A chance to move over to the company and effect what he perceives of as systemic change has placed Dillon in a critical role, as Clif Bar's Director of Agricultural Policy and Programs. For Clif Bar, he said, it was a question of looking at their agricultural supply chain, then figuring out how to make investments that will be good for their farmers but also be good for the company.

Again, for Dillon it goes back to his upbringing in the Midwest in the 1970s.

"What I love about [Clif Bar] is, you hear about companies that are triple bottom lines; Clif Bar was this five bottom line," he said. "They have people, planet, community, business and brands, and agriculture they put under community aspiration, and to me that was really cool.

"As a kid growing up in a rural community, I’d seen the farm crisis in Nebraska in the late 70s—farmers' suicides, consolidation. All of that was alive and crushingly apparent in my community. I was watching people lose farms, family members and friends losing farms in the late seventies and early eighties. So, to me, it was the idea that big ag comes in and extracts value out of communities. It’s systemic."

While Dillon openly admits that Clif Bar is far from perfect, he said that they know they have work to do.

"Because the question of any food company should be, how do our decisions either add value to communities, make communities more robust and healthy and resilient, or how do they detract from that?" he said.

Photo of Dillon at Wild Garden Seed by Shawn Linehan.

Tuesday, December 05, 2017

A Community Kitchen That Will Build Community



Stacey Givens has a vision for her community of a place where people of all ages, from all walks of life, and from every corner of our city can gather and share their stories through the food they grow and make.

She started The Side Yard Farm in 2009 on a couple of lots in the downtrodden Cully neighborhood for just that purpose. A short summary of its work would include providing 20 local restaurants with organic local produce, giving space to schools to teach kids about farm to table, offering the farm's outdoor dining area to beginning pop-up chefs trying to get their foot in the door, donating large amounts of produce to organizations, providing space for instructors to teach classes, and hosting The Lost Table, a grief group for those who've lost loved ones. This year Givens' "Welcome Refugees" supper series benefited refugees here in Portland and gave attendees a chance to hear their stories.

"The Side Yard has become family to many chefs, artisans, instructors, kiddos, beginning farmers, aspiring chefs, grief group folks and people from all over that world who are interested in learning more about the seed to plate movement," Givens said.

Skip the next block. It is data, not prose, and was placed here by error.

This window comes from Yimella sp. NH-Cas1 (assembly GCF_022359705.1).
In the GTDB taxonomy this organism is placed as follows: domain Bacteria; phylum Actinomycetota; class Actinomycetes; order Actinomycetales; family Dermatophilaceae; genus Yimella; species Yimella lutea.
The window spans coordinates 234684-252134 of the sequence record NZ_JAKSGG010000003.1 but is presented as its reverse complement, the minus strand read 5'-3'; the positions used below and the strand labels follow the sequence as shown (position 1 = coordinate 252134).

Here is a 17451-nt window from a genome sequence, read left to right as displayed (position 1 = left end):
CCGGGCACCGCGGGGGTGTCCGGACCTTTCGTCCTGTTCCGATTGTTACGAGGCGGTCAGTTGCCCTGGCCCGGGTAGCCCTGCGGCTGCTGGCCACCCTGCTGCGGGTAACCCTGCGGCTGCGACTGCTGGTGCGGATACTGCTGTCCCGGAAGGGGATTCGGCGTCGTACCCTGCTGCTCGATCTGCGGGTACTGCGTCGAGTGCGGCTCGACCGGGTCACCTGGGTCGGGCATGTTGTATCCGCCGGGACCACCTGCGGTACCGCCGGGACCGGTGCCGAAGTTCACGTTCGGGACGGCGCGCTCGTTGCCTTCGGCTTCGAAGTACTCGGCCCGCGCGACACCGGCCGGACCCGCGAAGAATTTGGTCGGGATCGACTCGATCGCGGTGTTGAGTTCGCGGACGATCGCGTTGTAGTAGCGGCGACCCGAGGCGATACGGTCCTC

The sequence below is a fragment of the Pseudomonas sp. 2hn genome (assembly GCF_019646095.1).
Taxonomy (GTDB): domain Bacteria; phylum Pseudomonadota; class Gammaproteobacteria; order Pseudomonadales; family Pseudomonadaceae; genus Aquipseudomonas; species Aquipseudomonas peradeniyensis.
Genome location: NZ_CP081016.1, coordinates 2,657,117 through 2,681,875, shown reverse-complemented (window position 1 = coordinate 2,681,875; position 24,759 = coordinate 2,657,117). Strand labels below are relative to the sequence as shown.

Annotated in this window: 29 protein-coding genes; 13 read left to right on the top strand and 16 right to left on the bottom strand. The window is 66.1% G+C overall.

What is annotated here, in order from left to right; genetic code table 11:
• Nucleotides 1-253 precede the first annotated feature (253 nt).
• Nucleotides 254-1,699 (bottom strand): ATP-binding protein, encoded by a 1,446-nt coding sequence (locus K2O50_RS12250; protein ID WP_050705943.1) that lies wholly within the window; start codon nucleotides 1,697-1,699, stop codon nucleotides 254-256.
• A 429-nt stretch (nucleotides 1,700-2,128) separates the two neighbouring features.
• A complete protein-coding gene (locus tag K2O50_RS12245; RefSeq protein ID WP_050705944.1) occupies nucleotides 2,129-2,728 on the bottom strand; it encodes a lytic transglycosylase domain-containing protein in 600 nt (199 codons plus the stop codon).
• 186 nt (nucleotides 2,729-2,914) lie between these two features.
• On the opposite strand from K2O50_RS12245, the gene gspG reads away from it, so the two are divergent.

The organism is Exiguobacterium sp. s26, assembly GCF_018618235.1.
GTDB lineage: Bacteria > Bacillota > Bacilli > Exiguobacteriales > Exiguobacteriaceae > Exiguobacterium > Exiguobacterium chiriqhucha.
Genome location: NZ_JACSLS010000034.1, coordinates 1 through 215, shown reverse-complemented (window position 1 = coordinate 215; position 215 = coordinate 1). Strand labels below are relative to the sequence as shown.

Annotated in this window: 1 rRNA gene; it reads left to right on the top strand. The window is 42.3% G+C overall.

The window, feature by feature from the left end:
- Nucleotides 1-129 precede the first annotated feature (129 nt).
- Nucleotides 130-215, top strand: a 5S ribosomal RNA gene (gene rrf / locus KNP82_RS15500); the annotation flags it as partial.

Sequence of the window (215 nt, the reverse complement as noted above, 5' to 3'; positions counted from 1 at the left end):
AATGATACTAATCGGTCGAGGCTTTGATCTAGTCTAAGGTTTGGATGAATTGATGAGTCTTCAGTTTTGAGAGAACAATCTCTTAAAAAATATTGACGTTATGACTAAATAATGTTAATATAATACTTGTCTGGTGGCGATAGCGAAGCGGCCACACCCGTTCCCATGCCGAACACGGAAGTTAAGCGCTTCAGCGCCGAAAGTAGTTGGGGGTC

And she's not stopping there.

To celebrate the farm's 10th year in business, Givens is planning to expand to build a Community Supported Kitchen (CSK) in her neighborhood. With a $175,000 price tag to build out a new kitchen space in the former Delphina's Bakery on Northeast 42nd Avenue, she's asking for help with a Kickstarter campaign (video above) dedicated to purchasing equipment for the new kitchen.

"We have been searching for a suitable kitchen for more than 5 years to allow growth in a shared space with other like-minded culinary entrepreneurs," Givens said. "When we heard that a spot was opening up right down the street from the farm, we grew excited about the possibility of building deeper connections through education and visibility of hyperlocal farming and sourcing. The CSK will exist to provide other local businesses with a holistic model that prioritizes the flow of local produce from the farm to the kitchen to the consumer."

As of today, Givens is almost halfway to that goal with slightly more than $22,000 raised. But she'll get none of it if you don't chip in to help before the deadline of December 22nd. Please consider doing so!

Go to The Side Yarm Farm Community Supported Kitchen page on Kickstarter for more information and to donate.

Monday, December 04, 2017

Caponata with a Twist: Winter Squash!


'Tis the season for all kinds of squash-y deliciousness, and contributor Jim Dixon of Real Good Food has a great idea for a vegetarian main dish.

Using winter squash instead of eggplant for this Sicilian classic wasn't my idea, but it's a really good one. I've written before about my preference for the big, pumpkin-y Cucurbit varieties, and since they provide a lot of squash to eat, I'm always looking for another way to use them. But you can make this with any good winter squash. You'll want about three cups of cut up squash.